Zephyr (operating system)

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Zephyr
DeveloperLinux Foundation,
Wind River Systems
Written inC and assembly
OS familyReal-time operating systems
Working stateCurrent
Source modelOpen source
Initial release17 February 2016; 2 years ago (2016-02-17)[1]
Latest release1.13.0 / 10 September 2018; 57 days ago (2018-09-10)[2]
Latest preview1.13.99 / 10 September 2018; 57 days ago (2018-09-10)
Marketing targetInternet of things
Available inEnglish
PlatformsARM (Cortex-M0, Cortex-M3, Cortex-M4, Cortex-M23, Cortex-M33), x86, ARC, RISC-V, Nios II, Xtensa
Kernel typeMonolithic
LicenseApache 2.0
Preceded byWind River Rocket
Official websitewww.zephyrproject.org

Zephyr is a small real-time operating system[3] for connected, resource-constrained devices supporting multiple architectures and released under the Apache License 2.0. A BSD licensed fork occurs in the Arduino 101 software source package from Intel.[4]

History[edit]

In November 2015, it was originally developed as Rocket[5][6][7] kernel by Wind River Systems for Internet of things (IoT) devices.[8]

In February 2016, Zephyr became a project of the Linux Foundation.[9][1]

Since then, early members and supporters of Zephyr include Intel, NXP Semiconductors, Synopsys, Linaro[10], runtime.io, DeviceTone, Nordic Semiconductor and Oticon.[11]

Features[edit]

The Zephyr kernel is small and designed for use on resource-constrained systems: from simple embedded environmental sensors and light emitting diode (LED) wearables to sophisticated smart watches and IoT wireless gateways.

The kernel offers several features that distinguish it from other small OSes:

  • Single address-space
  • Highly configurable
  • Resources defined at compile-time
  • Minimal error checking
  • Development services

Security[edit]

A group is dedicated to maintaining and improving the security.[12] Also being owned and supported by a community means the eyes of the world's open source developers are vetting the code, which significantly increases Zephyr security.[9]

Single address-space[edit]

Combines application-specific code with a custom kernel to create a monolithic image that gets loaded and executed on a system’s hardware. Both the application code and kernel code execute in one shared address space.

Highly configurable[edit]

Allows an application to incorporate only the abilities it needs, as needed, and to specify their quantity and size.

Resources defined at compile-time[edit]

Requires all system resources be defined at compile time, which reduces code size and increases performance.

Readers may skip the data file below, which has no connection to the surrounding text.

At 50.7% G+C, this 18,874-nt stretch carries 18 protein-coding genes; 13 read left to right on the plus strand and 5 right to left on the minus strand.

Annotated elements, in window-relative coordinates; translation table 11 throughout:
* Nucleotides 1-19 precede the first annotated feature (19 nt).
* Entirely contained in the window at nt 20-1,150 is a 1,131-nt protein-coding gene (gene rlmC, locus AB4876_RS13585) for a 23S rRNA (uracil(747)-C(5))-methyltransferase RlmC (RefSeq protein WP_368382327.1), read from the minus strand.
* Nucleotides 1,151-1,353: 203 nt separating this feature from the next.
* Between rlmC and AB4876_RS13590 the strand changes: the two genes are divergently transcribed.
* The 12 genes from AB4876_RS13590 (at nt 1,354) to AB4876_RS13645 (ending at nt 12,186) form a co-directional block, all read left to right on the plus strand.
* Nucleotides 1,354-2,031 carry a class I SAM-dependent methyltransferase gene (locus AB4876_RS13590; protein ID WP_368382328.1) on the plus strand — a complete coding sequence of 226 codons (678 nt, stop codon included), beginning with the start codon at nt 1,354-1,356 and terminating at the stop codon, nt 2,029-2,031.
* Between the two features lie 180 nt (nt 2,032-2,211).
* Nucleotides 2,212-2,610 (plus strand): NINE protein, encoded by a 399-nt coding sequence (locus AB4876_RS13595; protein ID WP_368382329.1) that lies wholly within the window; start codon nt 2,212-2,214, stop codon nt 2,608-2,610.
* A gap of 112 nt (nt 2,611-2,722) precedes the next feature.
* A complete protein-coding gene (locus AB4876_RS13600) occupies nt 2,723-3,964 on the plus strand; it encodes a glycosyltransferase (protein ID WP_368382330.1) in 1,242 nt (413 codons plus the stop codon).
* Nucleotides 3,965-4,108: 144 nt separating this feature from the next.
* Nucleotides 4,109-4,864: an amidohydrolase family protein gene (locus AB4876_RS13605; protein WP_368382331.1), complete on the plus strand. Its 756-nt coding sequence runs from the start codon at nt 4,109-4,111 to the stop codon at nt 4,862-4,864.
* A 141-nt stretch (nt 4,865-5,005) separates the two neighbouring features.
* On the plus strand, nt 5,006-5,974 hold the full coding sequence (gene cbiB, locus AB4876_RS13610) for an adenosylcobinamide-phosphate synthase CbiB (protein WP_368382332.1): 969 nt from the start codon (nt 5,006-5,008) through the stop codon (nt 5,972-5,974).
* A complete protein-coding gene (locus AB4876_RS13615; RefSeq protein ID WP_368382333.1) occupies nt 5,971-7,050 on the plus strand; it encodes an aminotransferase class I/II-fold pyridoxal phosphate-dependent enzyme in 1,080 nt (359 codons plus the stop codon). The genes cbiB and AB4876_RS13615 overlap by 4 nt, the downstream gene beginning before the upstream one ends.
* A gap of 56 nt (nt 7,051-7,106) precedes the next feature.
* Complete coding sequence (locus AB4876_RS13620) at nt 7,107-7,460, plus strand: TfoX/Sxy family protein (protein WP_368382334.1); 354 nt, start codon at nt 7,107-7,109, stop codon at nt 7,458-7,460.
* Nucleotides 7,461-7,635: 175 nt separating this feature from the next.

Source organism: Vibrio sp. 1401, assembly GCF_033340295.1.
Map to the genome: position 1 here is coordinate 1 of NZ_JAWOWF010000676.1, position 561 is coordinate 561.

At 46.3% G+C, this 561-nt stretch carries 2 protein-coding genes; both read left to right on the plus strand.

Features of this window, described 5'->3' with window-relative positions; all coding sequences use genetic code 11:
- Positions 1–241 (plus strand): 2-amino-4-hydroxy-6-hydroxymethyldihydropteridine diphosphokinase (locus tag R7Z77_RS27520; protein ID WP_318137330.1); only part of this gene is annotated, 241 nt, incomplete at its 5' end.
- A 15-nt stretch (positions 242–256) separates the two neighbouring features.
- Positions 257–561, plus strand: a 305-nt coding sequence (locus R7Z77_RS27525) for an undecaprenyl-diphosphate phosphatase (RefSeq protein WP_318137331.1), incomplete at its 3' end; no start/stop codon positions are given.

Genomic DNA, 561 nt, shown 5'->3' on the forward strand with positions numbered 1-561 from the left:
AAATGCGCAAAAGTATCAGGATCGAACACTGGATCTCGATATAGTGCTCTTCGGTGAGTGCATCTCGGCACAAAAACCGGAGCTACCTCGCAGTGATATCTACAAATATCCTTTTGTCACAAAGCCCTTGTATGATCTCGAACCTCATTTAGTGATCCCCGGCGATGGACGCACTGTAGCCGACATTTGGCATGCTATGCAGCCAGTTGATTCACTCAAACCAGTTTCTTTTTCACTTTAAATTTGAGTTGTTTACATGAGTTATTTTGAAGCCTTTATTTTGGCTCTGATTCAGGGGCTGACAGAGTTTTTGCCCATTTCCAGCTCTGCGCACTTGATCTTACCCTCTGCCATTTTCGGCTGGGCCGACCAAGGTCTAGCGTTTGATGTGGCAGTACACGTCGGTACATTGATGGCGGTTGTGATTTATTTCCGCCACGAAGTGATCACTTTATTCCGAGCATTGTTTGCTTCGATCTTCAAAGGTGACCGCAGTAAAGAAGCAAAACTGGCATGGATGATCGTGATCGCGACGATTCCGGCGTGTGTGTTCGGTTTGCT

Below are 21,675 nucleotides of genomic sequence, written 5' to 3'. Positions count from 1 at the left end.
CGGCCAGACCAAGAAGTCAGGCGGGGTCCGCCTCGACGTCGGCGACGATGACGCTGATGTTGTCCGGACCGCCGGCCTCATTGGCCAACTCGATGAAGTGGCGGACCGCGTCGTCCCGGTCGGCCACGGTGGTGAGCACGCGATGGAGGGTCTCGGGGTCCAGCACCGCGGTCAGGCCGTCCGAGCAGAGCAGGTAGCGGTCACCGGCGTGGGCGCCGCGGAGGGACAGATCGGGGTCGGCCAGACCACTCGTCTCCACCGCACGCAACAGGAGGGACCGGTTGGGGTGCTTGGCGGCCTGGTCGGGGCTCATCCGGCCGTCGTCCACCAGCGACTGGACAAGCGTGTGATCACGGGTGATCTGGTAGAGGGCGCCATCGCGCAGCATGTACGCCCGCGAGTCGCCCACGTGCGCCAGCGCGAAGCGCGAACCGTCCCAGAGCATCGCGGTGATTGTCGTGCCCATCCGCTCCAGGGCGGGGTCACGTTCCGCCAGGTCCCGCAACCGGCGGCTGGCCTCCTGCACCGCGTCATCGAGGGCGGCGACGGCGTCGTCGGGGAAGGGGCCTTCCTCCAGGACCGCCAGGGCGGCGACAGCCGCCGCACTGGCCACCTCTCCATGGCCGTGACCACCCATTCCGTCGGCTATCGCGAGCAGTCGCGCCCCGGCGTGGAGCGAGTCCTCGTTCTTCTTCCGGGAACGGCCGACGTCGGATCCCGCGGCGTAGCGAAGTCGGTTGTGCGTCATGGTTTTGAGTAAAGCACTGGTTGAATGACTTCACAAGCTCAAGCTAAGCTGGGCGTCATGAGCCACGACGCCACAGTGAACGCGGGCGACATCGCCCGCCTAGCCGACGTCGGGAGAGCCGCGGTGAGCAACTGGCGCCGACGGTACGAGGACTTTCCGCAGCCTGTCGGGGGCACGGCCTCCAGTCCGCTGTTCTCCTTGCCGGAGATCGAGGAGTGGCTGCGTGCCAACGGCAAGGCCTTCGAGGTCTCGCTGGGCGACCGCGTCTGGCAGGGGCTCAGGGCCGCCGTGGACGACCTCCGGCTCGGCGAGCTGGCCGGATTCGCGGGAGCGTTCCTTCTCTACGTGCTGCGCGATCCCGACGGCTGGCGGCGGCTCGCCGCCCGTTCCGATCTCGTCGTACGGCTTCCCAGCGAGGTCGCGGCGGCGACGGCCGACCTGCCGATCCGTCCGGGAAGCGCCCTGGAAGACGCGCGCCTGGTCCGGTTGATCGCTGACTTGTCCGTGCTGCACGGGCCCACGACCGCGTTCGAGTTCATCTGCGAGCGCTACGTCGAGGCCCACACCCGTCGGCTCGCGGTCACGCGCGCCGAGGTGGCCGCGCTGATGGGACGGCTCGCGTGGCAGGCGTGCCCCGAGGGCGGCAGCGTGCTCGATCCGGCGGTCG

Minimal error checking[edit]

Provides minimal run-time error checking to reduce code size and increase performance. An optional error-checking infrastructure is provided to assist in debugging during application development.

Development services[edit]

The development services offer several familiar services for development, including:

  1. Multi-threading services for both priority-based, non-preemptive cooperative threads and priority-based, preemptive threads with optional round robin time-slicing.
  2. Interrupt services for both compile-time and run-time registration of interrupt handlers.
  3. Inter-thread synchronization services for binary semaphores, counting semaphores, and mutex semaphores.
  4. Inter-thread data passing services for basic message queues, enhanced message queues, and byte streams.
  5. Memory allocation services for dynamic allocation and freeing of fixed-size or variable-size memory blocks.
  6. Power management services such as tickless idle and an advanced idling infrastructure.

See also[edit]

References[edit]

  1. ^ a b Zephyr Project: The Linux Foundation Announces Project to Build Real-Time Operating System for Internet of Things Devices, Linux Foundation, 17 February 2016
  2. ^ "Zephyr v1.13.0".
  3. ^ "Meet Linux's little brother: Zephyr, a tiny open-source IoT RTOS". LinuxGizmos.com. 2016-02-17. Retrieved 2018-02-23.
  4. ^ Zephyr Kernel v1.0.0 Release Notes
  5. ^ "MCU Commercial Free RTOS for small embedded edge devices | Rocket". windriver.com. Retrieved 2018-02-23.
  6. ^ "Wind River Sets Rocket RTOS On Free Trajectory – EEJournal". www.eejournal.com. Retrieved 2018-02-23.
  7. ^ https://software.intel.com/en-us/iot/rocket
  8. ^ Niheer Patel: Wind River Welcomes Linux Foundation’s Zephyr Project, Wind River Systems, 17 February 2016
  9. ^ a b Guerrini, Federico (2016-02-19). "The Internet of Things Goes Open Source with Linux Foundation's Zephyr Project". Forbes. Retrieved 2017-01-12.
  10. ^ Osborne, Charlie (2016-02-19). "The Linux Foundation's Zephyr Project: A custom operating system for IoT devices". ZDNet. CBS Interactive. Retrieved 2017-01-12.
  11. ^ ""Zephyr Project Members"".
  12. ^ Wallen, Jack (2016-02-18). "Linux Foundation announces Zephyr Project, an open source IoT operating system - TechRepublic". TechRepublic. CBS Interactive. Retrieved 2017-01-12.

External links[edit]